Do you feel like you are in the twilight of your wrestling career?

“Dude I thought a year ago when they were making cuts and everything you really start to think. When all of your friends start getting fired, 30 or 40 of them, it starts to become more of a reality of what do I do next? I started in 1999 and thought I never would wrestle again [after the release]. But there’s 2 different directions you go when you get released. There’s either being fed up with the business, or you get motivated that you can do some sh*t you couldn’t before, Matt Cardona is a great example of that. The dude is an inspiration, there’s so many different platforms now. I thought I would retire, but I have been busier in the last 3 to 4 months than I was in NXT for the 2 years prior to that. But it reminds me why I got into this business, it’s really cool. It’s not just work for me, it’s why I got into it.”

So the passion has come back?

“Yeah and I’m not trying to talk sh*t about WWE, but it’s just that grind bro. That schedule is tough when you are making $2 million a year. But then there’s someone like Heath Slater, who shows up to tv every week, probably lose, and that’s your job. You’re the guy who may get a little push now and again, but the grind is tough. Also the equity is sh*tty, and you are on like Main Event every few weeks.”

Now that your passion has been reignited, how much longer do you want to do it?

“I want to have like 7 retirement tours bro! I guess at about 40, I’m 38 now. I thought I was going to retire when I left WWE, but who knows? Maybe I do something cool in 6 months, maybe I don’t. But right now I am having fun and seeing my old friends. But 42 is younger now than it was in the 90’s. Look at AJ Styles, he is like a 30 year old guy now. I don’t know if it’s the evolution of nutrition, but guys don’t look as old as they used to.”

Was wrestling always the goal for you?

“I grew up in a really rough trailer park man. I think I was just trying something to lean on. Two or three kids I started wrestling with were from the trailer park. I was the skinniest, most unathletic and timid, I was the worst out of the whole class of 15. I thought it was my ticket out of there. It’s not like it was the ghetto, but it was a tough place. As I tell the kids at the seminars, it’s not always who is the best, but it’s about who stuck with it the longest. Morgan Freeman didn’t get his break until he was like 50. Any young guy or girl, if you are not the best just stick with it and you will get better.”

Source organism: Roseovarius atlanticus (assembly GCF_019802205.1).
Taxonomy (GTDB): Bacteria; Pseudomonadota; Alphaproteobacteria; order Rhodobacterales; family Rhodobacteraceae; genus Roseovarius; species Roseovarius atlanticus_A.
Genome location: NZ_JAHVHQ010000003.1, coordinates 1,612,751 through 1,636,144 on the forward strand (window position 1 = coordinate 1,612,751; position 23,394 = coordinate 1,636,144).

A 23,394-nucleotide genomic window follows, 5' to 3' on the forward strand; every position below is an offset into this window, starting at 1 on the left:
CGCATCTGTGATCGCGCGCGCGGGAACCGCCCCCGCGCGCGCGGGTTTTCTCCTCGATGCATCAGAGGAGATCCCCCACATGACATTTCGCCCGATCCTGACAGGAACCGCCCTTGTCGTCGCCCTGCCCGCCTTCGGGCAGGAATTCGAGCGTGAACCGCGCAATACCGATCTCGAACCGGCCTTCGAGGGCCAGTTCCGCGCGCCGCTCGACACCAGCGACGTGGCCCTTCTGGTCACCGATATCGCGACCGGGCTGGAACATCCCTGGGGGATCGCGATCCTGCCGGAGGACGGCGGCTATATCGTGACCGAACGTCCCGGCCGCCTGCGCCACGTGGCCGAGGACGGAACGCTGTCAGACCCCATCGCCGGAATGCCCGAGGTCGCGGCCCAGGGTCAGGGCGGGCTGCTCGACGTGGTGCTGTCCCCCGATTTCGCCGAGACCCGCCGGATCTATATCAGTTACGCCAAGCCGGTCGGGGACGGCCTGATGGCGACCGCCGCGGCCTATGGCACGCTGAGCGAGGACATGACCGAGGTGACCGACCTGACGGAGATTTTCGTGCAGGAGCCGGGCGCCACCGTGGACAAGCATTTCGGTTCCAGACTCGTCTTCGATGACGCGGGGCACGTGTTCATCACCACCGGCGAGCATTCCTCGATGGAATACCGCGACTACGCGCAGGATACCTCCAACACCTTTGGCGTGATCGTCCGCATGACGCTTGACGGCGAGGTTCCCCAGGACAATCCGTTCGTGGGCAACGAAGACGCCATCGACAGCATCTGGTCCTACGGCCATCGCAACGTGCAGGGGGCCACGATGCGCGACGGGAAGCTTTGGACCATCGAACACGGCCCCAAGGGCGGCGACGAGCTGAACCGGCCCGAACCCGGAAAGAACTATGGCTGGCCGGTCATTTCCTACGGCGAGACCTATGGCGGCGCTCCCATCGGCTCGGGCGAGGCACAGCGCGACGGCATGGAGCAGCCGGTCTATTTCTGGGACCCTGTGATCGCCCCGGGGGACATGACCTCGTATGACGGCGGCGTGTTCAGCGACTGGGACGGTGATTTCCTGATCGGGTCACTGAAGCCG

Did you feel like going back to NXT was sort of like a rebirth for you?

“The most emotional thing in my whole career was winning those tag team straps with Breeze. All we ever wanted was respect from our peers and Vince. We just wanted that respect from the people we respected. When you grow up as a wrestling fan and you see guys like Hunter, you are almost intimidated by them. When the younger guys and girls are backstage, they are more comfortable because it’s like ‘Oh here’s my boss Paul.’ But to go back to NXT and get the tag straps, it meant a lot to me. It showed that we are not just a comedy act, we can go out and we can work. The last couple of years on SmackDown, all we did was skits, which was cool because it showed our personality. But it’s hard to shake that, you get typecast. Santino did his job so well, but if he came back as a badass, it’s so hard. But he was so good at it. But you can do 10 years of comedy with a good pay cheque, or you can do 3 years and be a world champion.”

What are 3 things in your life you are grateful for?

“My sobriety, my girlfriend and God.”

Image credits: Instagram